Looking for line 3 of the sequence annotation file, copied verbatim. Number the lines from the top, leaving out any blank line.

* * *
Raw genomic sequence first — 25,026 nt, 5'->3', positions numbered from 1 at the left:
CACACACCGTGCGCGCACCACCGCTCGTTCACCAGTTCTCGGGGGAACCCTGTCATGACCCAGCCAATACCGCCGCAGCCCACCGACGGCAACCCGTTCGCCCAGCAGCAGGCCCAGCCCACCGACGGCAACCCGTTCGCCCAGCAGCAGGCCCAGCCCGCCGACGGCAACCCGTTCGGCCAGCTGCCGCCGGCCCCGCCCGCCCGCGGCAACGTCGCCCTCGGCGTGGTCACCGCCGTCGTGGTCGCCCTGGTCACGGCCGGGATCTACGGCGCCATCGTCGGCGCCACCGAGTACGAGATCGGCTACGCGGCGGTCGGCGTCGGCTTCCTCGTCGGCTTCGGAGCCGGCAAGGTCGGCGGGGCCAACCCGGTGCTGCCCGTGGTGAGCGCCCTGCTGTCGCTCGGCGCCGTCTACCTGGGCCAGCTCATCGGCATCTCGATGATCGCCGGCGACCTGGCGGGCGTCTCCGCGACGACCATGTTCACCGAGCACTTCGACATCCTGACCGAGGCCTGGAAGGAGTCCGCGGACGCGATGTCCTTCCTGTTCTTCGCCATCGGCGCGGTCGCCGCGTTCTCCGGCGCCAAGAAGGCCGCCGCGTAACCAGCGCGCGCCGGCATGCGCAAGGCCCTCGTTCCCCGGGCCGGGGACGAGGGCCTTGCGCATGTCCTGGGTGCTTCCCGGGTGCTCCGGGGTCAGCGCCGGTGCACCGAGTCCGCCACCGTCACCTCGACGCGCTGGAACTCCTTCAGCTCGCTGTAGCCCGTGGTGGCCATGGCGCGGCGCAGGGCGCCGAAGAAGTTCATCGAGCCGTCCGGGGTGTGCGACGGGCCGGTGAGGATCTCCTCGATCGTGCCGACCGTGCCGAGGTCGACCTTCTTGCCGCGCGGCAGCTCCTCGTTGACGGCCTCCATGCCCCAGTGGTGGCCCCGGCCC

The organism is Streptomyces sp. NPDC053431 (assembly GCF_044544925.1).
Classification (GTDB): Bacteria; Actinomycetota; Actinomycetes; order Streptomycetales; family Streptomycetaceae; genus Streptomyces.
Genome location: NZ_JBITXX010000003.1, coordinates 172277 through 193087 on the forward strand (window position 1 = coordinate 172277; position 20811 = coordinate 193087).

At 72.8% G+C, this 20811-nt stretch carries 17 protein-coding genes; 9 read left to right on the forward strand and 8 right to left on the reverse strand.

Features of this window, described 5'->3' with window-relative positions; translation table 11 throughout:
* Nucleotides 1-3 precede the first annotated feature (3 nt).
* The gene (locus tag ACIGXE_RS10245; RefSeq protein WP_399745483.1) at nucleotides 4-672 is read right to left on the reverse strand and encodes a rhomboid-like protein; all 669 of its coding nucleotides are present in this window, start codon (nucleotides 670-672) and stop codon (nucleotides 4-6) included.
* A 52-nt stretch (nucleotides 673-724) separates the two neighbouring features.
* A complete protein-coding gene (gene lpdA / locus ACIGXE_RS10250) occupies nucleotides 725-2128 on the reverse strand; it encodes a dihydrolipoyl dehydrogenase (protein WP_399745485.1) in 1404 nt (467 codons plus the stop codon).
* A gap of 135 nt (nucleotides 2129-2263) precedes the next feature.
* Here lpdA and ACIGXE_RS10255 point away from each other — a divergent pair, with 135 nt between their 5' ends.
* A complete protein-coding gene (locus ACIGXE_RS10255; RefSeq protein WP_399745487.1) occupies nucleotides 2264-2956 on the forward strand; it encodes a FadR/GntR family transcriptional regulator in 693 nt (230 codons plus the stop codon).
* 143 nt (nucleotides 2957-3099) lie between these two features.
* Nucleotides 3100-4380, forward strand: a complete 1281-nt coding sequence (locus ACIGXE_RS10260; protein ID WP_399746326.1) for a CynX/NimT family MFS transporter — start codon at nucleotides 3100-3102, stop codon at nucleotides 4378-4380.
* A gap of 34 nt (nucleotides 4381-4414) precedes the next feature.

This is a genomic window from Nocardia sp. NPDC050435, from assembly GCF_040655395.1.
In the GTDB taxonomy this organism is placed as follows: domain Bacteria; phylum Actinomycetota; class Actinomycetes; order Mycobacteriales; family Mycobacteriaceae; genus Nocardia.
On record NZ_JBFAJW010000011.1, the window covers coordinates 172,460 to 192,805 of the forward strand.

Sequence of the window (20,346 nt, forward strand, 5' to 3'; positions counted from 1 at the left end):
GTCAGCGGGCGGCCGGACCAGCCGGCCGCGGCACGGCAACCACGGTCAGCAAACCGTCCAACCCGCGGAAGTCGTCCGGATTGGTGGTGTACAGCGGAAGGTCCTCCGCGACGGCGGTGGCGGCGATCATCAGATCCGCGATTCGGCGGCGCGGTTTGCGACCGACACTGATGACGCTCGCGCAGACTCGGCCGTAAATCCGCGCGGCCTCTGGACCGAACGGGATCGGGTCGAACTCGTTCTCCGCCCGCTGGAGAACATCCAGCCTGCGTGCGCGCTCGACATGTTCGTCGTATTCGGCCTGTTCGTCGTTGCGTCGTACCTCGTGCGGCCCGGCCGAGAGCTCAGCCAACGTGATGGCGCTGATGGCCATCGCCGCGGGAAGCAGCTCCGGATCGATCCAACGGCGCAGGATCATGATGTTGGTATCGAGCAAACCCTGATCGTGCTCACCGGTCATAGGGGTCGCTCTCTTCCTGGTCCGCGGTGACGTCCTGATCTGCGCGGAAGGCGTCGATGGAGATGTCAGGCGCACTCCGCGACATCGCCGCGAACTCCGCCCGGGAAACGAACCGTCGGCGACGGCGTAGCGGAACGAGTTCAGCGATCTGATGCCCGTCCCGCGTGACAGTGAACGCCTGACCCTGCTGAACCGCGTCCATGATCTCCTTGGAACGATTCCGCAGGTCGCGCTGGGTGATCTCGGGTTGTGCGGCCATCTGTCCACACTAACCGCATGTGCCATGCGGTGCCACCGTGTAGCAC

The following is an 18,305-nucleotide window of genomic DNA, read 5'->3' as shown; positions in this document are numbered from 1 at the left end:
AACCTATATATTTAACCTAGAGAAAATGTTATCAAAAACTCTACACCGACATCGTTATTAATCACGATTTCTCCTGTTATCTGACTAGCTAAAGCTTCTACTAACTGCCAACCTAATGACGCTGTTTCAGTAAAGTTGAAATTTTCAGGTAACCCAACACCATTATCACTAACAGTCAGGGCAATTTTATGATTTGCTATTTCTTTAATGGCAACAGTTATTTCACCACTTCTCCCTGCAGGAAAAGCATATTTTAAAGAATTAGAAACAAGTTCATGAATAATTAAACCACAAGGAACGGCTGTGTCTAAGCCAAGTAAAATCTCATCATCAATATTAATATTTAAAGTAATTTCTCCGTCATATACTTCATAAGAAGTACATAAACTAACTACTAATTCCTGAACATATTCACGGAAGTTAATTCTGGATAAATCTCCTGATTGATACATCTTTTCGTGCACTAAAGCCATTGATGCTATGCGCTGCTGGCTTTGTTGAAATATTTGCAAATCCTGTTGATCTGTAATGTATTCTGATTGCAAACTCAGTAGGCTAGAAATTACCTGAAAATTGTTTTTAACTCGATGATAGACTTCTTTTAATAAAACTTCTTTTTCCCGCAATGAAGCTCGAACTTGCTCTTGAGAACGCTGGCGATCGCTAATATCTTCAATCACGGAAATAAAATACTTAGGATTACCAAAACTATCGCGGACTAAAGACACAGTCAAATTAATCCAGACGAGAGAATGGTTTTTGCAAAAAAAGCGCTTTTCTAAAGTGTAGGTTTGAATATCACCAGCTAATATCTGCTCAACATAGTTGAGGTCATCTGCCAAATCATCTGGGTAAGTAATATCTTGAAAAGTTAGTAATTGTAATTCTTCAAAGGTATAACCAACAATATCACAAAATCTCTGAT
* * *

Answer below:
The organism is Streptomyces sp. NPDC053431 (assembly GCF_044544925.1).